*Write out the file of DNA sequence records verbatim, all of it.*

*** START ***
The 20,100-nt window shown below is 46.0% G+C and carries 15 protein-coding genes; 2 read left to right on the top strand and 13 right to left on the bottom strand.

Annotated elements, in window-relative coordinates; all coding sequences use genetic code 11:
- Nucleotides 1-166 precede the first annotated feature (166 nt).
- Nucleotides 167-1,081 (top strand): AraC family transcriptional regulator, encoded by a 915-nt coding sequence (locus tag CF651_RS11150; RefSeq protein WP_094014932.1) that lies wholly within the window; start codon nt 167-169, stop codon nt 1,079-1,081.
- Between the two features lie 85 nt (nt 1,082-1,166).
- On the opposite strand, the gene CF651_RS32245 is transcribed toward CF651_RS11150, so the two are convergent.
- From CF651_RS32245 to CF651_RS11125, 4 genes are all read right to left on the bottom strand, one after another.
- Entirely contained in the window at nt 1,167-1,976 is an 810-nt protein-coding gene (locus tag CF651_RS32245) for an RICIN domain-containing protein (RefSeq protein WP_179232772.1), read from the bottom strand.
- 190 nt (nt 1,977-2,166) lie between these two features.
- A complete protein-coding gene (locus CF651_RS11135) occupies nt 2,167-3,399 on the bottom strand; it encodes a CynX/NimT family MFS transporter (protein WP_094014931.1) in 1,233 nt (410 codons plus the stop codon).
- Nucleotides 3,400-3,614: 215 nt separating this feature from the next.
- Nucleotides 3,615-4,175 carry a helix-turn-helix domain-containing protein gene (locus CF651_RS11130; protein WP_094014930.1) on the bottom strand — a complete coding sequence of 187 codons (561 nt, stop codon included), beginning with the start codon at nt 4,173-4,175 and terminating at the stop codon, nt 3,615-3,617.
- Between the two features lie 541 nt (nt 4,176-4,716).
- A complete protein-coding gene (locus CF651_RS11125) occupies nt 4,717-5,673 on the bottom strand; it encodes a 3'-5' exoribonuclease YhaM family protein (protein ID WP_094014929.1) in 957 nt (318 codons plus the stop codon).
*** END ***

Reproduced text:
The 20,100-nt window shown below is 46.0% G+C and carries 15 protein-coding genes; 2 read left to right on the top strand and 13 right to left on the bottom strand.

Annotated elements, in window-relative coordinates; all coding sequences use genetic code 11:
- Nucleotides 1-166 precede the first annotated feature (166 nt).
- Nucleotides 167-1,081 (top strand): AraC family transcriptional regulator, encoded by a 915-nt coding sequence (locus tag CF651_RS11150; RefSeq protein WP_094014932.1) that lies wholly within the window; start codon nt 167-169, stop codon nt 1,079-1,081.
- Between the two features lie 85 nt (nt 1,082-1,166).
- On the opposite strand, the gene CF651_RS32245 is transcribed toward CF651_RS11150, so the two are convergent.
- From CF651_RS32245 to CF651_RS11125, 4 genes are all read right to left on the bottom strand, one after another.
- Entirely contained in the window at nt 1,167-1,976 is an 810-nt protein-coding gene (locus tag CF651_RS32245) for an RICIN domain-containing protein (RefSeq protein WP_179232772.1), read from the bottom strand.
- 190 nt (nt 1,977-2,166) lie between these two features.
- A complete protein-coding gene (locus CF651_RS11135) occupies nt 2,167-3,399 on the bottom strand; it encodes a CynX/NimT family MFS transporter (protein WP_094014931.1) in 1,233 nt (410 codons plus the stop codon).
- Nucleotides 3,400-3,614: 215 nt separating this feature from the next.
- Nucleotides 3,615-4,175 carry a helix-turn-helix domain-containing protein gene (locus CF651_RS11130; protein WP_094014930.1) on the bottom strand — a complete coding sequence of 187 codons (561 nt, stop codon included), beginning with the start codon at nt 4,173-4,175 and terminating at the stop codon, nt 3,615-3,617.
- Between the two features lie 541 nt (nt 4,176-4,716).
- A complete protein-coding gene (locus CF651_RS11125) occupies nt 4,717-5,673 on the bottom strand; it encodes a 3'-5' exoribonuclease YhaM family protein (protein ID WP_094014929.1) in 957 nt (318 codons plus the stop codon).